There’s little room for complaint when it comes to the design. The footrest isn’t as wide as you might want it to be but it’s something you can work with.
The ProRower H20 RX-750 does features a digital monitor that can track the distance travelled, calories burnt and time spent working out.
However, there are a few key metrics like the heart rate monitor and the stroke rate that is questionable. They don’t work like they should and the values are definitely inaccurate.
But I guess that’s a key setback to water-powered rowers as we’ve seen with Natural water rower as well.
All in all, it isn’t a bad rowing machine if you’re looking for a water rower, however if that’s not important to you then I’d definitely recommend either the Stamina Avari or the Concept2 Model D over it.
#6 Recommendation: Xterra ERG400
If you’ve been looking into getting a rowing machine or any other home cardio training machine for that matter, chances are that you’ve never heard of Xterra and while it has been in the sports business for over making equipments like treadmills and spin bikes, their focus has been on serving tri-athletes.
The ERG400 is supported by an aluminium beam and the overall design and construction is aesthetically pleasing.
However, in all other aspects the rower screams of mediocre quality. The seat isn’t something that you’ll feel comfortable with over long workouts. It looks cheap and it is cheap.
The design and construction of the ERG400 is definitely not its strongest feature.
Technology and Performance
While we faced a little disappointment with the design aspect of this rower, there is no room for complaint when it comes to performance.
The ERG400 offers 16 levels of electronic resistance that can be varied using the LCD Console that comes integrated with the machine.
Moreover, you can track everything you’ll need to improve your endurance. The monitor clearly displays how long you’ve been working out, how many strokes you’ve made, distance covered, calories burnt and the rate at which you were rowing.
The rowing experience is pretty smooth and there’s no jerks or discomfort during the workout.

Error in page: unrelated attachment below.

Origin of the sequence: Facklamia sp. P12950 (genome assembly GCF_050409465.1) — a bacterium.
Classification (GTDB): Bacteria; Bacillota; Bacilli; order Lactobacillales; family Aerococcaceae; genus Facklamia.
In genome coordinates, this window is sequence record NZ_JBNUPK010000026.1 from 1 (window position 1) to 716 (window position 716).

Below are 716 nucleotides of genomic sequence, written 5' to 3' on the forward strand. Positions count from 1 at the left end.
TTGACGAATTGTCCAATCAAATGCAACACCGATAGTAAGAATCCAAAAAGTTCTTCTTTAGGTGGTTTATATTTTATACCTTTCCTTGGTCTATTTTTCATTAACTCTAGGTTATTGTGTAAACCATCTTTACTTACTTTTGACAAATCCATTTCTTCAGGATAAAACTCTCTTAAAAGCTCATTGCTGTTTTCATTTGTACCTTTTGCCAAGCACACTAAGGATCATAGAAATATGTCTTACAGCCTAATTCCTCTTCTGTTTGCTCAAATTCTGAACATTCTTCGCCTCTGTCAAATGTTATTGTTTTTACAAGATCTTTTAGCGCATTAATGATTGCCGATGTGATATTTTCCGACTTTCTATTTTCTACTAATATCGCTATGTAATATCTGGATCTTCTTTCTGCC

For a mid-range rower, it performs really well and that’s why it made it to our list.
How is a Rowing Machine Designed?
The basic concept of a rowing machine consists of a handle that is connected to a damper using a connecting cable.
The only difference that you’ll see in various machines, in terms of design, is the way motion takes place while rowing.
Most commonly, you’ll have the flywheel and the foot stretcher that are stationary and the motion will be handled by a sliding seat and is commonly known as ‘Fixed head’ ergometer.
Another variation would be where both the seat and the foot stretcher move together and this design is commonly known as a ‘Floating head’ ergometer.
Types of Rowing Machines
There are 4 different types of rowing machines when it comes to the functional design and these are primarily differentiated by the way they generate resistance and the intensity of the resistance that is generated.
Here are the four types of machines that you can choose from:
1. Air Resistance
This is probably the best technology present in the market right now this is probably the one you’ll end up with.
Concept2 builds their machines around the same concept, this is what you’ll see in local gyms and this is what I got for my personal use.
Here’s how it works.
As you pull the handle, the spinning flywheel builds up resistance in the form of wind and thus the intensity of the resistance is directly proportional to the amount of force you apply.
This is what makes these the best option for people who are just starting out with rowing workouts.
2. Water Resistance